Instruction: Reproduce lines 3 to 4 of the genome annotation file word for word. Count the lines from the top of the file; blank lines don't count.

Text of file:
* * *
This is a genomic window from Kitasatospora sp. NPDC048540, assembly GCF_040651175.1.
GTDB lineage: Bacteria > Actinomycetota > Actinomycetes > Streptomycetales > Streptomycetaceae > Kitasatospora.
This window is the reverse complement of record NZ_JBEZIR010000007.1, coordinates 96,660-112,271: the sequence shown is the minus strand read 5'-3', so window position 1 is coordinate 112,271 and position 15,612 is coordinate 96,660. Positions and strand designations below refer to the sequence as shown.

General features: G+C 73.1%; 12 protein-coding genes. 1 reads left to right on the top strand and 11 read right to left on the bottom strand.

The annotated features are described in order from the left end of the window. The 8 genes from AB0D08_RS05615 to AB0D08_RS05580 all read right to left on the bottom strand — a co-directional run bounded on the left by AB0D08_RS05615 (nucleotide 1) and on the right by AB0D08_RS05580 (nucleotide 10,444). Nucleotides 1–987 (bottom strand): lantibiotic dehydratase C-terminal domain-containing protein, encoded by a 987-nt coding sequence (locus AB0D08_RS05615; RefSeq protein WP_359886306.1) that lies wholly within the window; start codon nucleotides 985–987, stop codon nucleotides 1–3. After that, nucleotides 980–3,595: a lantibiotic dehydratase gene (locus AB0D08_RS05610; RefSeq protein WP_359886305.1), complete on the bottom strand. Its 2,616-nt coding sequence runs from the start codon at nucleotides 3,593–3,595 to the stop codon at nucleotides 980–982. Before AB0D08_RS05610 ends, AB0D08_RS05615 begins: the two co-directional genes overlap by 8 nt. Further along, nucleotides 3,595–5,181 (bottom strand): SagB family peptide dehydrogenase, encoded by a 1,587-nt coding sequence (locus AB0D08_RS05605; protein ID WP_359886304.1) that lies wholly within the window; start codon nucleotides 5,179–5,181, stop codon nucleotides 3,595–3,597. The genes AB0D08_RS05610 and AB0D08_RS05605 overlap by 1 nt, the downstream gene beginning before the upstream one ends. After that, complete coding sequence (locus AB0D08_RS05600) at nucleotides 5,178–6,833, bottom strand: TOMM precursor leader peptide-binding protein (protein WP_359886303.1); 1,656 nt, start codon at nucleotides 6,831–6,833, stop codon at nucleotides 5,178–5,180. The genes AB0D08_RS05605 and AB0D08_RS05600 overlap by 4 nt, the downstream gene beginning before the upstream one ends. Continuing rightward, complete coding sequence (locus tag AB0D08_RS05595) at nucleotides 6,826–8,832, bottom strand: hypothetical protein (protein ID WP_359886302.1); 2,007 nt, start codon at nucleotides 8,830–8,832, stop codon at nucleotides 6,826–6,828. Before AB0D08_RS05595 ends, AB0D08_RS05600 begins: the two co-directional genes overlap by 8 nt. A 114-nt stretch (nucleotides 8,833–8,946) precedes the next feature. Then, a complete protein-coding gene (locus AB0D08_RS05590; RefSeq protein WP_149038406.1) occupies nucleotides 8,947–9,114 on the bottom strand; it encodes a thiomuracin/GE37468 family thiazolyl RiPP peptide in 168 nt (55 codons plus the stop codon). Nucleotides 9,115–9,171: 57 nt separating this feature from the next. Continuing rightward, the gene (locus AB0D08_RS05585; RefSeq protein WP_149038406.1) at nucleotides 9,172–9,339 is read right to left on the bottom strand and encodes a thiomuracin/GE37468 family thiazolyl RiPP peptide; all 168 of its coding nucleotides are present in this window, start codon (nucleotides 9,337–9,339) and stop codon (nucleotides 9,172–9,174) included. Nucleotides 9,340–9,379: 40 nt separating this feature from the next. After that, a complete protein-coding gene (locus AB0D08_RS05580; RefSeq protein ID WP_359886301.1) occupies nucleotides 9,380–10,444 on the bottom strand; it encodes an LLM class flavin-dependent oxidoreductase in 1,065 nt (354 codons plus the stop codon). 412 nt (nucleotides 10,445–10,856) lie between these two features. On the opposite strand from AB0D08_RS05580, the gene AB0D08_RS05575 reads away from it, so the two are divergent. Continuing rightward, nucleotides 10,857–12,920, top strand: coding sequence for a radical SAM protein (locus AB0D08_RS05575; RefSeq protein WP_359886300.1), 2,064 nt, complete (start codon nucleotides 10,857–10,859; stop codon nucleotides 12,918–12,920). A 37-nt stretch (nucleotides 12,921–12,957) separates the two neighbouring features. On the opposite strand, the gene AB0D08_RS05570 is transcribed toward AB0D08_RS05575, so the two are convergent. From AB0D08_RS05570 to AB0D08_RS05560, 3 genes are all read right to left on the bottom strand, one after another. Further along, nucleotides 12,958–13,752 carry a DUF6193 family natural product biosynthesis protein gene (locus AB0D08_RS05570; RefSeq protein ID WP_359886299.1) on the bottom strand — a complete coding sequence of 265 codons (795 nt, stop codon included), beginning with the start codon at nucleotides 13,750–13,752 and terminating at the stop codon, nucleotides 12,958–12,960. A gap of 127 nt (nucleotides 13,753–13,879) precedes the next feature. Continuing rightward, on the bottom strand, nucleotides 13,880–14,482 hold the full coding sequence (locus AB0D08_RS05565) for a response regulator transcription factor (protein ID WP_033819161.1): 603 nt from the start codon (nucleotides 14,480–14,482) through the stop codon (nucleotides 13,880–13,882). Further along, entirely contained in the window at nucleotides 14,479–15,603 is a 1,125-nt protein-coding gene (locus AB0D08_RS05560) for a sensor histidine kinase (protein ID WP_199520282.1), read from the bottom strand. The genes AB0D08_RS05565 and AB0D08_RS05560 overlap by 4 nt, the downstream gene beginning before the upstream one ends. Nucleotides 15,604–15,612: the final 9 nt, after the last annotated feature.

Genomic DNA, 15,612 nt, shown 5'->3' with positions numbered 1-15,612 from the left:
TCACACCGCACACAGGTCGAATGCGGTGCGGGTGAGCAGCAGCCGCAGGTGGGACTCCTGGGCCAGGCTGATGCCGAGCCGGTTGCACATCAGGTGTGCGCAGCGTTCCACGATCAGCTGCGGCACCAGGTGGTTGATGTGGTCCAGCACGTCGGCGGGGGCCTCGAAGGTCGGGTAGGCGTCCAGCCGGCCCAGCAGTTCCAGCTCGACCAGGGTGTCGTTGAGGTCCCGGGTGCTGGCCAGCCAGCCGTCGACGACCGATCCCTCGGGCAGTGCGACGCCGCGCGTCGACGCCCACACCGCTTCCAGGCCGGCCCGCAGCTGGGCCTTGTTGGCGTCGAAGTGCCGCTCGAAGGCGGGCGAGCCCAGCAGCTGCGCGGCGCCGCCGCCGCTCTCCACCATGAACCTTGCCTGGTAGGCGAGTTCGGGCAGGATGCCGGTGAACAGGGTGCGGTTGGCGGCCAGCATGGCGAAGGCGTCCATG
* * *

This window is the reverse complement of record NZ_JBEZIR010000007.1, coordinates 96,660-112,271: the sequence shown is the minus strand read 5'-3', so window position 1 is coordinate 112,271 and position 15,612 is coordinate 96,660. Positions and strand designations below refer to the sequence as shown.

General features: G+C 73.1%; 12 protein-coding genes. 1 reads left to right on the top strand and 11 read right to left on the bottom strand.